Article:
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The reason they set the limit at 20ppms is that through scientific study, they have proven that the vast majority of people with Celiac Disease do not have an autoimmune reaction to amounts below that......it is a safe limit for most. Also, just because that limit is set at 20ppms, does not mean that gluten-free products contain that amount of gluten. Testing for lower levels becomes more expensive with each increment down closer to 0-5ppms, which translates into higher priced products. Unless you eat a lot of processed gluten-free food, which can have a cumulative affect for some, most people do well with the 20ppm limit.

I'm in the Houston area so I'm assuming there are plenty of specialists around, though finding one that accepts my insurance might be hard. This might sound dumb, but do I search for a celiac specialist?? I'm so new to this and want to feel confident in what is/isn't wrong with my daughter. I'm with you on trusting the specialist to know the current research.

Hi VB Thats sounds like a good plan. Would it help to know that a frustrating experience in seeking diagnosis isn't unusual With your IGG result I'm sure a part of you is still wondering if they are right to exclude celiac. I know just how you feel as I too had a negative biopsy, but by then a gluten challenge had already established how severely it affected me. So I was convinced I would be found to be celiac and in a funny way disappointed not to get the 'official' stamp of approval. Testing isnt perfect, you've already learned of the incomplete celiac tests offered by some organisations and the biopsy itself can only see so much. If you react positively to the gluten free diet it may mean you're celiac but not yet showing damage in a place they've checked, or it may be that you're non celiac gluten sensitive, which is a label that for a different but perhaps related condition which has only recently been recognised and for which research is still very much underway. We may not be able to say which but the good news is all of your symptoms: were also mine and they all resolved with the gluten free diet. So don't despair, you may still have found your answer, it just may be a bit wordier than celiac! Keep a journal when you're on the diet, it may help you track down your own answers. Best of luck!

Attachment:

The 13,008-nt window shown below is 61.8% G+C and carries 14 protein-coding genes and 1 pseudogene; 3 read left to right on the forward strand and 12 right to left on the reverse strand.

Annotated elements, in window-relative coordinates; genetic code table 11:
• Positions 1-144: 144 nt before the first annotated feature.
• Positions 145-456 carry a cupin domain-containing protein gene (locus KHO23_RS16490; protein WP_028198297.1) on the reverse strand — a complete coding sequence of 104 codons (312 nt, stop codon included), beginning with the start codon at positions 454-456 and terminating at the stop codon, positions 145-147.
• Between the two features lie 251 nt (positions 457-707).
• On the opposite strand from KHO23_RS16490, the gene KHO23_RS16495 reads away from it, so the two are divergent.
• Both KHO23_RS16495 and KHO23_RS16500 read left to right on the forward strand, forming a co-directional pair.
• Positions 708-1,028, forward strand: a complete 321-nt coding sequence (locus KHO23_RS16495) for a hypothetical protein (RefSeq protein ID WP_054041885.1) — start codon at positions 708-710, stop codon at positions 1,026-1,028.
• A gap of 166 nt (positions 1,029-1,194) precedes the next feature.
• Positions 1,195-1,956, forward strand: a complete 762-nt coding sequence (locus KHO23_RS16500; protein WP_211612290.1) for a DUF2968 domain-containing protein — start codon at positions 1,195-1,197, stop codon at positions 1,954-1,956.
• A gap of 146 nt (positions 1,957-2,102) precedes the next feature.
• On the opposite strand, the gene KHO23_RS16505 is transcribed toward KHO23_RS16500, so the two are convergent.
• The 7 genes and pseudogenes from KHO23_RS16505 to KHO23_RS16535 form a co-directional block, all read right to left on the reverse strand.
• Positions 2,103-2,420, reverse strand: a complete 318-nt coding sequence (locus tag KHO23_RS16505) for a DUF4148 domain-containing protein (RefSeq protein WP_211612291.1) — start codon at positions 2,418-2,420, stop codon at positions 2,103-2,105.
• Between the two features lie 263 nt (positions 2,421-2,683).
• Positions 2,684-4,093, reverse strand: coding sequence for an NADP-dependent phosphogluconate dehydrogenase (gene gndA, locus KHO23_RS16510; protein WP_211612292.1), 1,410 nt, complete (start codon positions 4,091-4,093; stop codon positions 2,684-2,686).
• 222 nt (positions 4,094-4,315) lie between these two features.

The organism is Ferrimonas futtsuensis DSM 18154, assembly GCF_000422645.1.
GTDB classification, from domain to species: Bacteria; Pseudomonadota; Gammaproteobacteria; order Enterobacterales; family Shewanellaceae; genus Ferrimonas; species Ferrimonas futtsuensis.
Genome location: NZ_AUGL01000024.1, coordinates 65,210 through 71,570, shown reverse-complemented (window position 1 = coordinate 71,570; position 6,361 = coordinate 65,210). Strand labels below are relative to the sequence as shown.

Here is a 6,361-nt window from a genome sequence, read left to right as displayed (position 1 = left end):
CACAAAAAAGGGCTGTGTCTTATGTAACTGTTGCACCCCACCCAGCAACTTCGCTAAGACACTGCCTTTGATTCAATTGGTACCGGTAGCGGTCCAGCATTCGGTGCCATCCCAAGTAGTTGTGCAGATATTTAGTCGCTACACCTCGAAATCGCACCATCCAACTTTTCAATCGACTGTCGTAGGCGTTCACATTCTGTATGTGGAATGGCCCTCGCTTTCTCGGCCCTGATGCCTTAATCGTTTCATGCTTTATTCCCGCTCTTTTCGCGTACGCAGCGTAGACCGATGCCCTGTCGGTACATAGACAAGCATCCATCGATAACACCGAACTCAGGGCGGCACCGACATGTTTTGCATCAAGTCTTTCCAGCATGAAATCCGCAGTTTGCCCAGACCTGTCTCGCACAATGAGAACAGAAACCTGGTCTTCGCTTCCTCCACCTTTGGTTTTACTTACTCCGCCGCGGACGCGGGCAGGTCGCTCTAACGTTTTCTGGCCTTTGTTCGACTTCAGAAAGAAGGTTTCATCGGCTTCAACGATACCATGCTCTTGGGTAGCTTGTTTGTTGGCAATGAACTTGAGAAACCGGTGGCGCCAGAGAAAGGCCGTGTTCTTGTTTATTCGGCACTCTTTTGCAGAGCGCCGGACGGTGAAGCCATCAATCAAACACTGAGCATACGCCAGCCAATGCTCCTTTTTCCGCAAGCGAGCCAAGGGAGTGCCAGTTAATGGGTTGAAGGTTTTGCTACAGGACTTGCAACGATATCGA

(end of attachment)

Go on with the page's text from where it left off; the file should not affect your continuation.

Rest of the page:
Run to the nearest celiac disease specialty center if you can. Especially with conflicting doc opinions. Where do you live? Honestly, I test positive to only the DGP and the newest research on its specificity is a mixed bag. My recent scope did not show "active" celiac disease but only a slight increase in IELs. I am waiting for my post biopsy appointment with the Celiac specialist next month. But I've been through a couple of GI'S locally and honestly I feel it was definitely worth going to a specialist. Especially when you have some positive blood work but a normal biopsy the doctors really go back and Forth on diagnosis and never really know for certain. Unfortunately given the above I just said I probably still do not know for certain. Sigh. But I trust the specialist to be at the top of his game on the research and at least I can feel confident and comfortable in what his opinion may be next month.

That's a great list with such great info! Do you eat at Shucks?